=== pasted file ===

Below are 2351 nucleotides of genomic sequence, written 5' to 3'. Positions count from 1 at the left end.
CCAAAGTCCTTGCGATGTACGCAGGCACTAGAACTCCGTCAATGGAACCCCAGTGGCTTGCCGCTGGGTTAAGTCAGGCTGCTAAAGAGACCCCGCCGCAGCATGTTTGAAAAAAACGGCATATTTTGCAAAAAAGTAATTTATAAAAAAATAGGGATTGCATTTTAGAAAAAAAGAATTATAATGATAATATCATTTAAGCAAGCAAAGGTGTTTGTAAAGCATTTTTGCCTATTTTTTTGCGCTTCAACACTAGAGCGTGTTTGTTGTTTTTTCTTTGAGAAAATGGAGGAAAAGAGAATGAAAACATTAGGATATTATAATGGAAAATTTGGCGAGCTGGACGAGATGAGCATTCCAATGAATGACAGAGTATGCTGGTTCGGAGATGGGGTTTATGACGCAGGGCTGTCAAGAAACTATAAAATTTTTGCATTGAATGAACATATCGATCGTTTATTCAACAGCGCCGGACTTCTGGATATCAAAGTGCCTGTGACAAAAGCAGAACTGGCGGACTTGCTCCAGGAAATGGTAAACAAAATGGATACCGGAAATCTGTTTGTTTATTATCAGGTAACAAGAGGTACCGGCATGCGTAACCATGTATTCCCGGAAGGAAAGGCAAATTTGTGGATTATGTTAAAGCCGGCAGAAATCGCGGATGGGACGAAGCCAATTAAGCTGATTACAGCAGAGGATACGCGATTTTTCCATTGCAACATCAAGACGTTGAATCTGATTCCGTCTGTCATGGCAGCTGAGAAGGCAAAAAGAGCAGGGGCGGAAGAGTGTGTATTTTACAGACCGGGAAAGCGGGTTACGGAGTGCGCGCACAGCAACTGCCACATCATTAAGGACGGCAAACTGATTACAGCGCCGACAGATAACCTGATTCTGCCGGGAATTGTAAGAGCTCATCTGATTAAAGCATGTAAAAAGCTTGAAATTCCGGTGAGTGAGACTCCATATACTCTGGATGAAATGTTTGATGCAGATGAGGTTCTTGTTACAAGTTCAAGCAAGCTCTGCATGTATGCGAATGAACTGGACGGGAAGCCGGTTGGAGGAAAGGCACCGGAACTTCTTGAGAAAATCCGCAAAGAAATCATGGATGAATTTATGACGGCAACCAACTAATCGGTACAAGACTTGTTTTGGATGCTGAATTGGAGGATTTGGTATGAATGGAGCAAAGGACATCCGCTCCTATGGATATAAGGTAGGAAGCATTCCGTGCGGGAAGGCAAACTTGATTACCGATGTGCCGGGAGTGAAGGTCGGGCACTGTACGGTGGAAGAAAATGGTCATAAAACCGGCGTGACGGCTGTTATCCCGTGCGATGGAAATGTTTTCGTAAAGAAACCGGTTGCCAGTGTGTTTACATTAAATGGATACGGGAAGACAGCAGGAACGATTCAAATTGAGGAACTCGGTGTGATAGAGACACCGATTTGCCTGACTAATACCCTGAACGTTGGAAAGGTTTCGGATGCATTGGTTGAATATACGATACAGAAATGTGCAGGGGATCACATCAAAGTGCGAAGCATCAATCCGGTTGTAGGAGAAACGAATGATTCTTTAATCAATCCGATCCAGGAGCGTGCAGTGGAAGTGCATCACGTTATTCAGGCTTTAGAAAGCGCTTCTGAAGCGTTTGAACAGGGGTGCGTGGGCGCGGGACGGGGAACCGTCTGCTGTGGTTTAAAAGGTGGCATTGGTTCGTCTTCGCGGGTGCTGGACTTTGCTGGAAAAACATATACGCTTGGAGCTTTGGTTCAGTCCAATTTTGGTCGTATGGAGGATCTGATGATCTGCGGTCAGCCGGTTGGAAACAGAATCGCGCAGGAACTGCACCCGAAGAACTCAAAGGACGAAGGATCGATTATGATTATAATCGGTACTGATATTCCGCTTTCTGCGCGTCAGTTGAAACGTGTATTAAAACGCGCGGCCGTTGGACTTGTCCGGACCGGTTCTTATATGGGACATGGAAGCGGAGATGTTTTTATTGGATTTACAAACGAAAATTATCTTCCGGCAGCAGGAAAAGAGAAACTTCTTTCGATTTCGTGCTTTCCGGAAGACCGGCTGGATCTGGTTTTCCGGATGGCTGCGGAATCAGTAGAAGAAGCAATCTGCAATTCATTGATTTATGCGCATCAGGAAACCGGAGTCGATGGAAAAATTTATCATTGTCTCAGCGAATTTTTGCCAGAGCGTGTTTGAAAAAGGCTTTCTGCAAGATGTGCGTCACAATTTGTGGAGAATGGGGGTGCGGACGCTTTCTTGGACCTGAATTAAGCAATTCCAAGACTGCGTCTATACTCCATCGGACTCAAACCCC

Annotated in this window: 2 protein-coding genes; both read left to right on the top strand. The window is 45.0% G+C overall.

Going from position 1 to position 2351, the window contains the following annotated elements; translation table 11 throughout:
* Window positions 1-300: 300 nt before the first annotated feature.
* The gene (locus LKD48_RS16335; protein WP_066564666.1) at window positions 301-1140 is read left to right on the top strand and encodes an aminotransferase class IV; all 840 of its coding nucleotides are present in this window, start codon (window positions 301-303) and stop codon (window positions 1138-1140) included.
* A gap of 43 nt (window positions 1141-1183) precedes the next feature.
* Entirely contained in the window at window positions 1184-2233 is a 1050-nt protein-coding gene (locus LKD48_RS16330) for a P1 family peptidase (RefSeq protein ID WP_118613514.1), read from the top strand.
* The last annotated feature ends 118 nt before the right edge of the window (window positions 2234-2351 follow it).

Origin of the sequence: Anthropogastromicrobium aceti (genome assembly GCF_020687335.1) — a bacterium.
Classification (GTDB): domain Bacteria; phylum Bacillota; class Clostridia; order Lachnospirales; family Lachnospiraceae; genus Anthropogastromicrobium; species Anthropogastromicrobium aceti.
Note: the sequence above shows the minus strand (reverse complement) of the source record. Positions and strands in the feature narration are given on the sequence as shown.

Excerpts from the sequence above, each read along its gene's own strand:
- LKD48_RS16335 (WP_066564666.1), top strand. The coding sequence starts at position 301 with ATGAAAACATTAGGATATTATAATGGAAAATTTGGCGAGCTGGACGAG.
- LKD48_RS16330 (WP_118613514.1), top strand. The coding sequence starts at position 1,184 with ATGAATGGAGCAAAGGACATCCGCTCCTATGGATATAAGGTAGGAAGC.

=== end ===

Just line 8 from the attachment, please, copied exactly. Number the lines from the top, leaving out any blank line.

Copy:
* Entirely contained in the window at window positions 1184-2233 is a 1050-nt protein-coding gene (locus LKD48_RS16330) for a P1 family peptidase (RefSeq protein ID WP_118613514.1), read from the top strand.